So yes, I sent my kids off to a class to learn to fight. Hmmmm. As it turned out I knew many of the basic moves from when I used to attend Body Combat classes at the gym way back in the day. It was a two hour class at Chiangmai Muay Thai Gym. I was actually rather impressed with the setup and the instructors.
They were all taught a variety of basic techniques. Apparently you learn a defence move for every type of attack move. There was boxing, striking with elbows, and a variety of kicking movements.
It was a two hour class, and both kids conked out after an hour and a half. They really gave it a great go though! Clare said that she really enjoyed the feeling of strength as she punched and kicked. However, after she hurt a toe she also realised that she definitely did not enjoy the feeling of being sweaty and stinky, and we headed back to Baanbooloo for a shower. Dan stayed for the rest of the class, evening managing something resembling a bout in the ring.
By last night he was EXTREMELY sore. Can’t wait to see how he feels this morning once he wakes up!
I found a window of opportunity to go back to Lila massage for an oil massage and facial. I really do find facials incredibly relaxing. I don’t know precisely how many applications of different smelling lotions and unguents were applied to my face them removed again, some warm, some cool, some creamy, some smooth and watery. But it was delightful. When I emerged from the peace and quiet to meet the rest of the family outside I found myself right in the middle of the Sunday Walking Street Market.
Chiang Mai is famous for this market. Every Sunday night a couple of main streets are blocked off and vendors set up stall selling all manner of things, both goods and food and drink. It didn’t take long to become packed with people, but there was a terrific atmosphere. Most things are fixed price with the prices on display, so it’s not stressful to shop, and there are definitely plenty of bargains to be had. Staff at Baanbooloo confirmed that the locals shop there too.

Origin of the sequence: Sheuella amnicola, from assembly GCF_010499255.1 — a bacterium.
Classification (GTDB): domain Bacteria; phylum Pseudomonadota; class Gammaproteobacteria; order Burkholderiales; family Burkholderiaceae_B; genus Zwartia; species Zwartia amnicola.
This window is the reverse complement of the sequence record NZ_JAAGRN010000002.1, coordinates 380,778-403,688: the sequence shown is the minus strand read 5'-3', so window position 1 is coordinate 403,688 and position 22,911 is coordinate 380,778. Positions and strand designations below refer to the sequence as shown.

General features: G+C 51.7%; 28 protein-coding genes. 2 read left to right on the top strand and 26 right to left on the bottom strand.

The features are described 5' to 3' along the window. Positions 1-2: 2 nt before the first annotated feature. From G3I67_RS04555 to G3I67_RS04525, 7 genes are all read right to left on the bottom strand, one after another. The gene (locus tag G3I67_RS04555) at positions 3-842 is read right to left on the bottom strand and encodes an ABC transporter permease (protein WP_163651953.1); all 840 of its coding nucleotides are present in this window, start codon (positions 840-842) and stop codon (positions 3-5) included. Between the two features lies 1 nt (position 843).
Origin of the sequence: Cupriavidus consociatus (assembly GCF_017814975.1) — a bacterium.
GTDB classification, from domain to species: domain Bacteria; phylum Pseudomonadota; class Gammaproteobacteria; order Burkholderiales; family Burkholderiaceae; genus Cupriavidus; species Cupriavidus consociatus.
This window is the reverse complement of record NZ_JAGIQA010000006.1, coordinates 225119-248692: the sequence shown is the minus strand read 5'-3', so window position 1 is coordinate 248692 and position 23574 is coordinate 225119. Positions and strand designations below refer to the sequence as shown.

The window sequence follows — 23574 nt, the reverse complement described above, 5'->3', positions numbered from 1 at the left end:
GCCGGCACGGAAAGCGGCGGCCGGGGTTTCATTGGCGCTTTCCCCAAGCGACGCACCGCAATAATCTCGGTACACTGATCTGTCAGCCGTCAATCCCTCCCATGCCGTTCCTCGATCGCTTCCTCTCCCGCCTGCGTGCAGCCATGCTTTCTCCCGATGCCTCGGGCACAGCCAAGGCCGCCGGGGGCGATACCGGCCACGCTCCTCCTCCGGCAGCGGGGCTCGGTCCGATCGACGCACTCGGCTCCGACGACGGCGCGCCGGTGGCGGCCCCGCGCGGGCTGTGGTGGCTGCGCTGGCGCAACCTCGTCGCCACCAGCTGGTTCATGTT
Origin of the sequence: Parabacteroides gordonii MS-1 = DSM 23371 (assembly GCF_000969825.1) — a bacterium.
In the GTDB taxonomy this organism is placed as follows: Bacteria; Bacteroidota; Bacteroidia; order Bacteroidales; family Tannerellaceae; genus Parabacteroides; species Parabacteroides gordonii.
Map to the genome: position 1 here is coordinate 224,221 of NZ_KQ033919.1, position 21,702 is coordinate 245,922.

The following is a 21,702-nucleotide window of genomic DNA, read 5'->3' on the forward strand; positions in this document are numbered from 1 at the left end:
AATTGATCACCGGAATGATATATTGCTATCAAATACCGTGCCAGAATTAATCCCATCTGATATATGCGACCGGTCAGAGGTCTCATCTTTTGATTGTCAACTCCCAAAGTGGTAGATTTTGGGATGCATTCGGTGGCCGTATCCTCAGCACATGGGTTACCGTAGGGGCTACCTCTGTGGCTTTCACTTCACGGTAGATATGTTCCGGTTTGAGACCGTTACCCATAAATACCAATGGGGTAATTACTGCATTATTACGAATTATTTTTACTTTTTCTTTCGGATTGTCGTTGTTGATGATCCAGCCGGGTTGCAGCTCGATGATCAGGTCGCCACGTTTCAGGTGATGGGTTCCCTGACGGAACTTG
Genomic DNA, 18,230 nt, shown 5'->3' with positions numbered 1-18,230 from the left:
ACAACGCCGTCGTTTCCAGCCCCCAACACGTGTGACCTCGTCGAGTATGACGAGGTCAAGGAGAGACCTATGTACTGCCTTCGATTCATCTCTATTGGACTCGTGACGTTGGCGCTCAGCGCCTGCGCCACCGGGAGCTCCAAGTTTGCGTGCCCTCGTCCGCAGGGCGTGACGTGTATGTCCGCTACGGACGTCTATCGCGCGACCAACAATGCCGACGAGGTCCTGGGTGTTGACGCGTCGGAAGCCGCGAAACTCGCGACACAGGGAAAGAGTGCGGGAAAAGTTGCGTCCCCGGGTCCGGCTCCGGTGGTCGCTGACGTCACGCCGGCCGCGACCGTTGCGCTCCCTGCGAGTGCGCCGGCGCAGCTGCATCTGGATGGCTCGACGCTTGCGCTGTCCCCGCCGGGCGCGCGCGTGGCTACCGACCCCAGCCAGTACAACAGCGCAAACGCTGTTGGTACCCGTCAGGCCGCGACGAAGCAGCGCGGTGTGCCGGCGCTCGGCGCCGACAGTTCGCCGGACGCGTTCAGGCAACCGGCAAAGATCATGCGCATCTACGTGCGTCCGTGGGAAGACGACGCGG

Unlike the night market in Luang Prabang, where there were basically around ten types of stalls in multiple with a small number of buyers, there was a massive variety of product available. On our last trip to Chiang Mai Dan had just been retrenched from his job, so we were rather frugal. This time we enjoyed saying “yes” to the kids when they wanted something, and also enjoyed saying “yes” to ourselves! Clare is finally large enough to fit into the smallest size of the women’s clothes that were available, so she bought a few bits and pieces, as did Dan and I. Stella only chose one dress. She’s not especially in to things but it more interested in experiences and fairy floss.
Hopefully these photos give you a good idea of the hum and the buzz of the market. I normally hate crowds, but we just relaxed and went with the flow. Dinner was a mixture of fruit shakes, buttered corn, nutella waffles, doughnuts, meat on sticks, fried gyoza, and fairy floss. Excellent. Each little food or drink stall just sells one thing – meaning it’s super fresh and prepared right in front of you as needed.